The Elephant in the Room

Note: I’m taking a few weeks off to travel and spend some time with the family. In the absence, I’m replaying some of my favorite posts from the last year or two. This week’s rerun was originally posted in February 2021. Enjoy!

There’s a parable that’s been shared in Buddhist, Hindu and Jain texts that goes something like this:

“A group of blind men heard that a strange animal, called an elephant, had been brought to the town, but none of them were aware of its shape and form. Out of curiosity, they said: “We must inspect and know it by touch, of which we are capable.” So, they sought it out, and when they found it they groped about it. The first person, whose hand landed on the trunk, said, “This being is like a thick snake.” For another one whose hand reached its ear, it seemed like a kind of fan. As for another person, whose hand was upon its leg, said, the elephant is a pillar like a tree-trunk. The blind man who placed his hand upon its side said the elephant, “is a wall.” Another who felt its tail, described it as a rope. The last felt its tusk, stating the elephant is that which is hard, smooth and like a spear.” – Wikipedia

While the story is about perceptions and perspectives, it’s also a lesson about how each of our viewpoints may be limited in scope, even through our best intentions. While we may see something one way, another person may it very differently. Based on our limited perspectives and the information we have, our descriptions may be accurate. But truth can be a complicated animal.

I was reminded of the elephant story recently. I was attending a presentation led by an administrator from another institution. In the presentation, the speaker discussed the pressing challenges facing education today. While he spoke broadly about K-12 education, he also outlined the significant issues facing colleges and universities in the coming years. He talked about how higher education as an industry needed to be aware of “consumers’ return on investment” and be conscious of the experiences of “the end user.” He discussed making sure that our “credentialing” reflected “workplace-ready skills” and that institutions of higher education needed to provide the “highest quality for the lowest cost.”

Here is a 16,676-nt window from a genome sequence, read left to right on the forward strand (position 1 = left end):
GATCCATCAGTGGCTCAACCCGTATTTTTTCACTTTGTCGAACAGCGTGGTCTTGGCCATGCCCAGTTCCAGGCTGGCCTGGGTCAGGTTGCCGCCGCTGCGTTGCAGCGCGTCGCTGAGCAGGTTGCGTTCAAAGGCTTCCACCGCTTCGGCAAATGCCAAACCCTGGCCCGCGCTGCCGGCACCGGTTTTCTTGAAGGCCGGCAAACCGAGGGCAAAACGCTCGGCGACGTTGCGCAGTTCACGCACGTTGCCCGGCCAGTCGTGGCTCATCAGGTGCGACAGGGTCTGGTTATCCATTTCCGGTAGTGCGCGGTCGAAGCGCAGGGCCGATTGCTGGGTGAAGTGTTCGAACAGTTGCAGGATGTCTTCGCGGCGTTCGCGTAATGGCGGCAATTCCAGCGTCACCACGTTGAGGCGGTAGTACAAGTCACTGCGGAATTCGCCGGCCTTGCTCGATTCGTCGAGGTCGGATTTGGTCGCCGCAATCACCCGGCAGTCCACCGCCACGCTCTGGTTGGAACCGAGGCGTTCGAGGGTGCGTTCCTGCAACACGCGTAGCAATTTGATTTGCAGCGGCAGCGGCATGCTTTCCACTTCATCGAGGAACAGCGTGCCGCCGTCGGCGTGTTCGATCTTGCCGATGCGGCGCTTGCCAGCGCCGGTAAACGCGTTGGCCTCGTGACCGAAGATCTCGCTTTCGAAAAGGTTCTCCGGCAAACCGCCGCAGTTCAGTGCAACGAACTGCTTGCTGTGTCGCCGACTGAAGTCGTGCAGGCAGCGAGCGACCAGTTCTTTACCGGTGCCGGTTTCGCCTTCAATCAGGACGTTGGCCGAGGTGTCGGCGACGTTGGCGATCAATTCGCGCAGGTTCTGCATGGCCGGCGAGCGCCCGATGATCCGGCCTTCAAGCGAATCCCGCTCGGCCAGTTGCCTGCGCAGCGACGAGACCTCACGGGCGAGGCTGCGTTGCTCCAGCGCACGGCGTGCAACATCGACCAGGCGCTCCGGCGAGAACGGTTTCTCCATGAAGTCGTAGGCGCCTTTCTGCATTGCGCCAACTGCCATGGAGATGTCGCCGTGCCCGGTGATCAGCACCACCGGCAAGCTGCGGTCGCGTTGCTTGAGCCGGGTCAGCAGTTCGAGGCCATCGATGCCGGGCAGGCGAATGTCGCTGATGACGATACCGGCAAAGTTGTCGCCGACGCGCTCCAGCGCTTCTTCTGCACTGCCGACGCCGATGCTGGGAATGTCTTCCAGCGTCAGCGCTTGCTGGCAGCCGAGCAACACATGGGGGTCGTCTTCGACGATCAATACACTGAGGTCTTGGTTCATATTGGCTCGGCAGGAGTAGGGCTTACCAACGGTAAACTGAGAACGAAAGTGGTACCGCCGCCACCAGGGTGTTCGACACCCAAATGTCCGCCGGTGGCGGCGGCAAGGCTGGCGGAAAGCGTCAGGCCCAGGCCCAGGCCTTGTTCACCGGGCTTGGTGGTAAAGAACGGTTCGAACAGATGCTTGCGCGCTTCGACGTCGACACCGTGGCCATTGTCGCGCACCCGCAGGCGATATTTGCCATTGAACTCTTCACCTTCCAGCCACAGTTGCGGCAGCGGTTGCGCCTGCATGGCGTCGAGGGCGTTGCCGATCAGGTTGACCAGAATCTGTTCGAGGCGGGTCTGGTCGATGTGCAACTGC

I have to admit my initial reactions to this speaker’s take on education was mostly one of disdain. Not that I didn’t agree with his perspectives or anything. It was just so foreign to how I viewed this awesome, communal enterprise of teaching and learning. While I tend to focus more on the interactions and transformations that happen through our educational efforts, this administrator was viewing education as a business transaction. From his point of view, education was an industry where a consumer purchases a product. And while I tend to focus on concepts like building learning communities or fostering critical thinking, he was talking about education strictly as a commercial venture. To him, higher education is a transactional experience, like a person buying a toaster. And our job as educators was to make the best and most affordable toaster we can.

I realize that I may be overly cynical with his perspective. Administrators deal with the day-to-day financial aspects of our institutions and have to see things from a much more comprehensive point of view. While educators are working with students in their classes, administrators are charged with sustaining the long-term economic viability of our institutions. And while our work may be different, they are interconnected. Like the elephant’s tail is connected to its body which is connected to its head, the magical stuff that happens inside the classroom is inextricably connected to the work being done by administrators who focus on the economics of our institutions. Returning to the elephant parable, it’s like I’m the blind man feeling the head of the elephant while they’re the ones holding on to a much different part. And though our perceptions may be very different, they’re both accurate.

I’m just glad that I’m holding on to the part I am. Some of the other parts stink.


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